Content » Vol 49, Issue 7

Special report

Being a person with disabilities or experiencing disability: Two perspectives on the social response to disability

Jerome Bickenbach, Sara Rubinelli, Gerold Stucki
Swiss Paraplegic Reseach, Guido A. Zäch Institute, 6207 Nottwil, Switzerland
DOI: 10.2340/16501977-2251


Disability has a profound impact, both on those who live with it and on society that responds to the needs of people experiencing disability. Society has a primary obligation to respond to the impact of disability. Rehabilitation has an essential role to play here; but its relationship to disability embodies a broader social ambiguity about what it means to experience disability. On the one hand, disability is a mark of a minority group persons with disabilities, which has, historically, been socially disadvantaged. On the other, disability is a matter of how health conditions and associated impairments interact with the physical and social world to create limits on what people can do or become. However, just as health problems are universal over the life course, so too is disability. Everyone experiences disability. This paper explores the historical underpinnings of these two perspectives on disability, in particular how they impact on rehabilitation practice and policy. After surveying the social consequences of these perspectives, the paper attempts to reconcile them in order to enhance the overall effectiveness and relevance of the social response to disability.

Lay Abstract

Disability has long been a controversial notion, even though everyone agrees that society has an obligation to provide for the needs of persons with disabilities, including rehabilitation services. Yet, historically, there have been two very different ways of understanding who is a ‘person with a disability’. There is first of all a very political, and advocacy oriented approach, coming mostly from the United States, in which people with disabilities are a minority group, historically socially disadvantaged, like African-Americans, women and LGBT individuals. Disability has also be widely understood, even by people who adopt the ‘minority group’ approach, as a universal feature of human beings: what happens when health conditions and impairments, in particular environments, make it difficult for people to go to work, school or participate in social activities. Here we look at the historical roots for both ‘disabilities’ and explore ways to reconcile the two perspectives.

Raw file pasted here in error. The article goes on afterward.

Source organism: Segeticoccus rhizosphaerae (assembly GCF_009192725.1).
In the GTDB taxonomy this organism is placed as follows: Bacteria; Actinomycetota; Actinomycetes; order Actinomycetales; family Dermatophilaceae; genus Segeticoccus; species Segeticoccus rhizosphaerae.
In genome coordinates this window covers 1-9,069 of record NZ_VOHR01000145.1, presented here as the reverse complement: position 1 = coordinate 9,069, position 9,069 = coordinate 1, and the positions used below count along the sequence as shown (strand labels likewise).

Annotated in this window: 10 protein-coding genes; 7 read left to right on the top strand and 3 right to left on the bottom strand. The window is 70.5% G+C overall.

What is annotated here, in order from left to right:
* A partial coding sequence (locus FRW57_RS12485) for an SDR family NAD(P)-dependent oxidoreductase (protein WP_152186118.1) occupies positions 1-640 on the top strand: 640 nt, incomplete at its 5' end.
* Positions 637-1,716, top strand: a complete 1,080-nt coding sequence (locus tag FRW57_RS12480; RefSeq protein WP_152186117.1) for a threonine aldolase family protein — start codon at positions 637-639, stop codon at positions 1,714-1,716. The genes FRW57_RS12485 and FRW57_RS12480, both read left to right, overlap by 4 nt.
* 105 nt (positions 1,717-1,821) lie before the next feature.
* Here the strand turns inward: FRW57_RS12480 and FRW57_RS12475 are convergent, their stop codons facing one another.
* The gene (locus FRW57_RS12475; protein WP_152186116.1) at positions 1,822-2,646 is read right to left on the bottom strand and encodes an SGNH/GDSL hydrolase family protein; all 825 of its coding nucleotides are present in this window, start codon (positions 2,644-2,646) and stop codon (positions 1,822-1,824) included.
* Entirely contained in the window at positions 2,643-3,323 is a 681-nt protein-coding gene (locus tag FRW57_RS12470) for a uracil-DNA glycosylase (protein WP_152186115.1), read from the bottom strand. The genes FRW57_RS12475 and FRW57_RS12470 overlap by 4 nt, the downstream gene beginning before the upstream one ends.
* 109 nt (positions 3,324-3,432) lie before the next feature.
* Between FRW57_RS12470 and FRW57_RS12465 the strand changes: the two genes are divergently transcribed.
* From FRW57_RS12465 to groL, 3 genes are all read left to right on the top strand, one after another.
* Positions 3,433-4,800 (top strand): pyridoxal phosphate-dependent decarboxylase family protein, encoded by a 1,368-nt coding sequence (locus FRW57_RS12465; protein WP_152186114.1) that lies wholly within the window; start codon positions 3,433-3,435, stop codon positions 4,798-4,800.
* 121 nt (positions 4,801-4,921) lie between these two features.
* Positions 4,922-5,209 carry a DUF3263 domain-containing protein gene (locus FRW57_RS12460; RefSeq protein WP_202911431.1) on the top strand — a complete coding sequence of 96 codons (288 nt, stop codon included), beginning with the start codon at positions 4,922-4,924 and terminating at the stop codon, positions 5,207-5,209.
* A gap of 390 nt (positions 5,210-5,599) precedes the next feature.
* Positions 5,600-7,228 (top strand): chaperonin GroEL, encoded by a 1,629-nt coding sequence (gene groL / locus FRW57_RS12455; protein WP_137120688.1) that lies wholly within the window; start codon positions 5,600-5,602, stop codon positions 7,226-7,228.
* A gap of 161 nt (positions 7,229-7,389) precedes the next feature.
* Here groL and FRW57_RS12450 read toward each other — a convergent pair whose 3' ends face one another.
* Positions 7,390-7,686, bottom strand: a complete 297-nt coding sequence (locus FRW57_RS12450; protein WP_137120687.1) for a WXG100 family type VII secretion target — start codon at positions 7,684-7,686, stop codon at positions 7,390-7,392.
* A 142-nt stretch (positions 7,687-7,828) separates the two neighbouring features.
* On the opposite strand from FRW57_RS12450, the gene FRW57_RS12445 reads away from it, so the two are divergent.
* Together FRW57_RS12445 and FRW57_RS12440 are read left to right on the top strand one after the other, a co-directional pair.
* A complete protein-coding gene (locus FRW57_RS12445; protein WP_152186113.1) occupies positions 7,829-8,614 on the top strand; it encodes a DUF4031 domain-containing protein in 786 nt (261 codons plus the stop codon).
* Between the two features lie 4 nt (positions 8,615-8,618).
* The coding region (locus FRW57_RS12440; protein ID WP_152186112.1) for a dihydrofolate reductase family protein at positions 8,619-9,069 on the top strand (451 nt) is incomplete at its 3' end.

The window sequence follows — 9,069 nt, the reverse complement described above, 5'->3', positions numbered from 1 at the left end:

Do you want to comment on this paper? The comments will show up here and if appropriate the comments will also separately be forwarded to the authors. You need to login/create an account to comment on articles. Click here to login/create an account.